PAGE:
The Enrollment Services, located in the newly renovated Student Union, is the headquarters for Undergraduate Admissions, Registrar, Student Accounts, and Office of Undergraduate Recruitment. Branch offices of Vandal ID Card, Parking, and Housing are located near the Information Desk. The Financial Aid office and the UI Bookstore are also nearby. Tours of the campus originate from the Office of Undergraduate Recruitment on the main floor. For information on Student Union activities and services, call 208-885-INFO or 208-885-4636.

The Graduate Student Association (GSA) supports and promotes graduate student education and graduate student life at the University of Idaho. This includes creating programs and assisting graduate students during their transition from student life to professional life. GSA elections are held annually as a commitment to providing a collective voice for graduate students to the university and to the state. The GSA office is located in the Idaho Commons, Room 305, just off the Overlook Lounge. GSA can be reached at 208-885-9446 or

The Idaho Commons is the center of campus life and provides programs, amenities, and services to enhance the educational experience of UI students, their families, and guests. Located at the heart of campus, the Idaho Commons serves as the crossroads and meeting place for the University of Idaho. Services offered at the Idaho Commons include meeting rooms for nonacademic programs, a variety of student support services, a food court, coffee shop, convenience store, copy service, credit union, ATMs, lounges, and administrative offices. Through various programs and services, the Idaho Commons cultivates and enhances the living and learning experience of students. Our students enjoy the many aspects of the building itself while gathering with friends to study, learn, and socialize with each other in a comfortable atmosphere. Cultural enrichment programs such as art exhibits, music, and speaker presentations are available to students, other members of the university community, and area residents. For information on Commons' activities, call 208-885-CMNS (2667) or 208-885-2233.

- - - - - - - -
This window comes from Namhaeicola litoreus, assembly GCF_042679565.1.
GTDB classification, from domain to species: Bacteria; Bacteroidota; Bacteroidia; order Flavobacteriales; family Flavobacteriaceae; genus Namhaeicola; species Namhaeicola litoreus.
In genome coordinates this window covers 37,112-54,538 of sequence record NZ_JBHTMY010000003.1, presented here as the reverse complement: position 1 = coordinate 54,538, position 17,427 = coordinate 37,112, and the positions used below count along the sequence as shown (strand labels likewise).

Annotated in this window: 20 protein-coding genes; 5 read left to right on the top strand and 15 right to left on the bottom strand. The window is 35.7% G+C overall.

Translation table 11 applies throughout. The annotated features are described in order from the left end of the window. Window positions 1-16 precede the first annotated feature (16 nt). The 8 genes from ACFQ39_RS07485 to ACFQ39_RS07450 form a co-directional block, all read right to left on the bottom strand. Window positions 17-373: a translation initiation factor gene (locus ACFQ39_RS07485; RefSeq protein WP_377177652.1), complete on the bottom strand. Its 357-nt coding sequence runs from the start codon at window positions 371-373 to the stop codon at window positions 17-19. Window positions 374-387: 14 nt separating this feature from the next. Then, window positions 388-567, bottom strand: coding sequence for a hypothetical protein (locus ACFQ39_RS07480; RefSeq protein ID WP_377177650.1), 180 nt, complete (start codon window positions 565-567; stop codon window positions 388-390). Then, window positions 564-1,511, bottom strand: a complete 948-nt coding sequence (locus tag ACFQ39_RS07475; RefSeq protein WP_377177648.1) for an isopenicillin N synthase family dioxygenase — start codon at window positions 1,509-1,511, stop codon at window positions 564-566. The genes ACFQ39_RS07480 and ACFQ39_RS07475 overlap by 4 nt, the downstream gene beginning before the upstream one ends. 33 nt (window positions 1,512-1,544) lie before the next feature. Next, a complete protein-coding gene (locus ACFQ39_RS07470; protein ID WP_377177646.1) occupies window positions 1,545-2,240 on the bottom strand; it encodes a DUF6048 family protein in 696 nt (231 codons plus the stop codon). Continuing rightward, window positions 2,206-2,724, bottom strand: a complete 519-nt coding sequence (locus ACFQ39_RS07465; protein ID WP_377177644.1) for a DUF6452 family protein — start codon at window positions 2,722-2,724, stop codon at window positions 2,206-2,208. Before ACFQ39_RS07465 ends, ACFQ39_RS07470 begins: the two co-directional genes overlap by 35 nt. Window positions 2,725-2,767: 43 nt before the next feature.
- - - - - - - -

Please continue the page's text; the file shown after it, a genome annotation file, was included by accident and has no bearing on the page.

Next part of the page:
Leadership Development starts from the moment students enroll at the University of Idaho. An annual fall leadership retreat promotes student development and growth through campus involvement. Students can stay involved throughout the year through leadership training seminars, student organizations, and meetings between student leaders and university administrators. The Group Opportunities and Leadership (GOAL) program stretches both mind and body. Through activities such as ropes courses and team initiatives, students will develop knowledge of leadership styles, conflict resolution, communication skills, and problem solving. For more information about leadership development, contact the Student Activities and Leadership Programs Office, Idaho Commons Room 302, 208-885-6331.

Looking for an adventure experience? Outdoor Programs offers classes and informal instruction in some of today's top outdoor activities; kayaking, rafting, rock climbing, mountaineering, skiing, and other winter sports. Take advantage of Outdoor Programs Resource Center and Climbing Center, which includes 6000 square feet of climbing surface and a 55 foot pinnacle. Want to experience the great outdoors, but lack the gear? The Outdoor Rental Center has the most extensive inventory of quality outdoor equipment in the Northwest. From rafts, kayaks, and canoes to skis, climbing gear, and camping equipment, the Outdoor Rental Center is ready to serve students and the Moscow community with their outdoor needs. The Outdoor Program, the Outdoor Rental Center, and the Climbing Center are located in the Student Recreation Center (SRC). For information, call the Outdoor Program 208-885-6810, Rental Center 208-885-6170,